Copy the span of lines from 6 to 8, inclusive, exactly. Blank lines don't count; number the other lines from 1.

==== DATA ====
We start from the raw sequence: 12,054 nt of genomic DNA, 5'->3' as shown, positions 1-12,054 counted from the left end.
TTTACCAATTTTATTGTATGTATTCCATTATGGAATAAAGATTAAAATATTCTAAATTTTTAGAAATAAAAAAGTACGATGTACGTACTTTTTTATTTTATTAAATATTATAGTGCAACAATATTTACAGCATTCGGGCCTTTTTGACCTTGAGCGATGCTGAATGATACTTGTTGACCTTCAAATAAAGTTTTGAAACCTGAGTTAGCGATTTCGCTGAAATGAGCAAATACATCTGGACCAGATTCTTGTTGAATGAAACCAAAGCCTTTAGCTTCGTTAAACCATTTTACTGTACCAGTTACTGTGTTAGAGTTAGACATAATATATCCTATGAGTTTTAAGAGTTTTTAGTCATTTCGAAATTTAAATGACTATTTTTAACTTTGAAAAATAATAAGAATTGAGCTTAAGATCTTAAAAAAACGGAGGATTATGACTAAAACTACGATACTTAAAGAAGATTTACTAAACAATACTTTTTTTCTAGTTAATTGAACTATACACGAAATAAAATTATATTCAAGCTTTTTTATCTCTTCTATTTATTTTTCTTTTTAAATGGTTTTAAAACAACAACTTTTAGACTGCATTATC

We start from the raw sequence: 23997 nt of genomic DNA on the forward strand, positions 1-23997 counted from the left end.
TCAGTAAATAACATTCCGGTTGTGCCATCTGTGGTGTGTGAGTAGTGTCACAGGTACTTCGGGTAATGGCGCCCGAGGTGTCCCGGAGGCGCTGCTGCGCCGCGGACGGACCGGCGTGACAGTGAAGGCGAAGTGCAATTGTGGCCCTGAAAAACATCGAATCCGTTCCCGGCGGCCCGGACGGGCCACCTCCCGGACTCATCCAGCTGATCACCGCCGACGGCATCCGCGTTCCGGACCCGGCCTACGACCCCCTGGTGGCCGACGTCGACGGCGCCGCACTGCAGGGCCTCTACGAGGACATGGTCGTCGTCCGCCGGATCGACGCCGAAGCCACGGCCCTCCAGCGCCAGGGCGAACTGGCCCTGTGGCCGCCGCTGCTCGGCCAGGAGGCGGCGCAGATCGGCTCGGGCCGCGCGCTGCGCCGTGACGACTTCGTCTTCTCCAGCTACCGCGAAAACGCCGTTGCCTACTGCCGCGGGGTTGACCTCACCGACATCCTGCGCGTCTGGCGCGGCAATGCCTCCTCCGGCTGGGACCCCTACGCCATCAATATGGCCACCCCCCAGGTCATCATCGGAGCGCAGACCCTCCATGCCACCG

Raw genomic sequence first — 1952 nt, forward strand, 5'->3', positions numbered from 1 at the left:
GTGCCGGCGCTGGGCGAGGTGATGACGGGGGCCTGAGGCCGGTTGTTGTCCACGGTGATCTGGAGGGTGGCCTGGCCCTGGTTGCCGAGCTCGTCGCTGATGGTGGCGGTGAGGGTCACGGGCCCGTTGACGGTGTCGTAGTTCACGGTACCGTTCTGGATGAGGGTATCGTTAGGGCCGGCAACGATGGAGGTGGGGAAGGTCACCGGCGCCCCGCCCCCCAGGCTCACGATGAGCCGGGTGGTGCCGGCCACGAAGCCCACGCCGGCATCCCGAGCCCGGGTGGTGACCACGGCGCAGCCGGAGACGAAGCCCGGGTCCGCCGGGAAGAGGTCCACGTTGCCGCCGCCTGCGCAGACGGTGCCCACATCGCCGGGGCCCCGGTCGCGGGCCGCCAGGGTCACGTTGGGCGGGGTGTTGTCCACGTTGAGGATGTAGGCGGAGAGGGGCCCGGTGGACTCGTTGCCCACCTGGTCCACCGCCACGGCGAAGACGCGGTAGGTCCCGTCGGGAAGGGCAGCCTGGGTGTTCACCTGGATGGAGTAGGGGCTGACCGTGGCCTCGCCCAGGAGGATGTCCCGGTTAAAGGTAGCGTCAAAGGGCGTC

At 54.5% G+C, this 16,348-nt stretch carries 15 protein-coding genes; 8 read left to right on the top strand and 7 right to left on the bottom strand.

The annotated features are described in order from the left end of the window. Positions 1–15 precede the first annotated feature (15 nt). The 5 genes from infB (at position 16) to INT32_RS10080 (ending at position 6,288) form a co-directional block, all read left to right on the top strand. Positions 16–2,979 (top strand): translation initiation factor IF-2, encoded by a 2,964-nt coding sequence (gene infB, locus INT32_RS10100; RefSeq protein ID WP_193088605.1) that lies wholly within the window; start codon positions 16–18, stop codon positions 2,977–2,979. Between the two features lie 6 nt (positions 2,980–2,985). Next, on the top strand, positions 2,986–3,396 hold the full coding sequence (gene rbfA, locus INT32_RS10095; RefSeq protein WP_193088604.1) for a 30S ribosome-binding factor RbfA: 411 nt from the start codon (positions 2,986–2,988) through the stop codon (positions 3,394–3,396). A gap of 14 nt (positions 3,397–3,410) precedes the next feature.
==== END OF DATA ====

GTGCCGGCGCTGGGCGAGGTGATGACGGGGGCCTGAGGCCGGTTGTTGTCCACGGTGATCTGGAGGGTGGCCTGGCCCTGGTTGCCGAGCTCGTCGCTGATGGTGGCGGTGAGGGTCACGGGCCCGTTGACGGTGTCGTAGTTCACGGTACCGTTCTGGATGAGGGTATCGTTAGGGCCGGCAACGATGGAGGTGGGGAAGGTCACCGGCGCCCCGCCCCCCAGGCTCACGATGAGCCGGGTGGTGCCGGCCACGAAGCCCACGCCGGCATCCCGAGCCCGGGTGGTGACCACGGCGCAGCCGGAGACGAAGCCCGGGTCCGCCGGGAAGAGGTCCACGTTGCCGCCGCCTGCGCAGACGGTGCCCACATCGCCGGGGCCCCGGTCGCGGGCCGCCAGGGTCACGTTGGGCGGGGTGTTGTCCACGTTGAGGATGTAGGCGGAGAGGGGCCCGGTGGACTCGTTGCCCACCTGGTCCACCGCCACGGCGAAGACGCGGTAGGTCCCGTCGGGAAGGGCAGCCTGGGTGTTCACCTGGATGGAGTAGGGGCTGACCGTGGCCTCGCCCAGGAGGATGTCCCGGTTAAAGGTAGCGTCAAAGGGCGTC

At 54.5% G+C, this 16,348-nt stretch carries 15 protein-coding genes; 8 read left to right on the top strand and 7 right to left on the bottom strand.

The annotated features are described in order from the left end of the window. Positions 1–15 precede the first annotated feature (15 nt). The 5 genes from infB (at position 16) to INT32_RS10080 (ending at position 6,288) form a co-directional block, all read left to right on the top strand. Positions 16–2,979 (top strand): translation initiation factor IF-2, encoded by a 2,964-nt coding sequence (gene infB, locus INT32_RS10100; RefSeq protein ID WP_193088605.1) that lies wholly within the window; start codon positions 16–18, stop codon positions 2,977–2,979. Between the two features lie 6 nt (positions 2,980–2,985). Next, on the top strand, positions 2,986–3,396 hold the full coding sequence (gene rbfA, locus INT32_RS10095; RefSeq protein WP_193088604.1) for a 30S ribosome-binding factor RbfA: 411 nt from the start codon (positions 2,986–2,988) through the stop codon (positions 3,394–3,396). A gap of 14 nt (positions 3,397–3,410) precedes the next feature.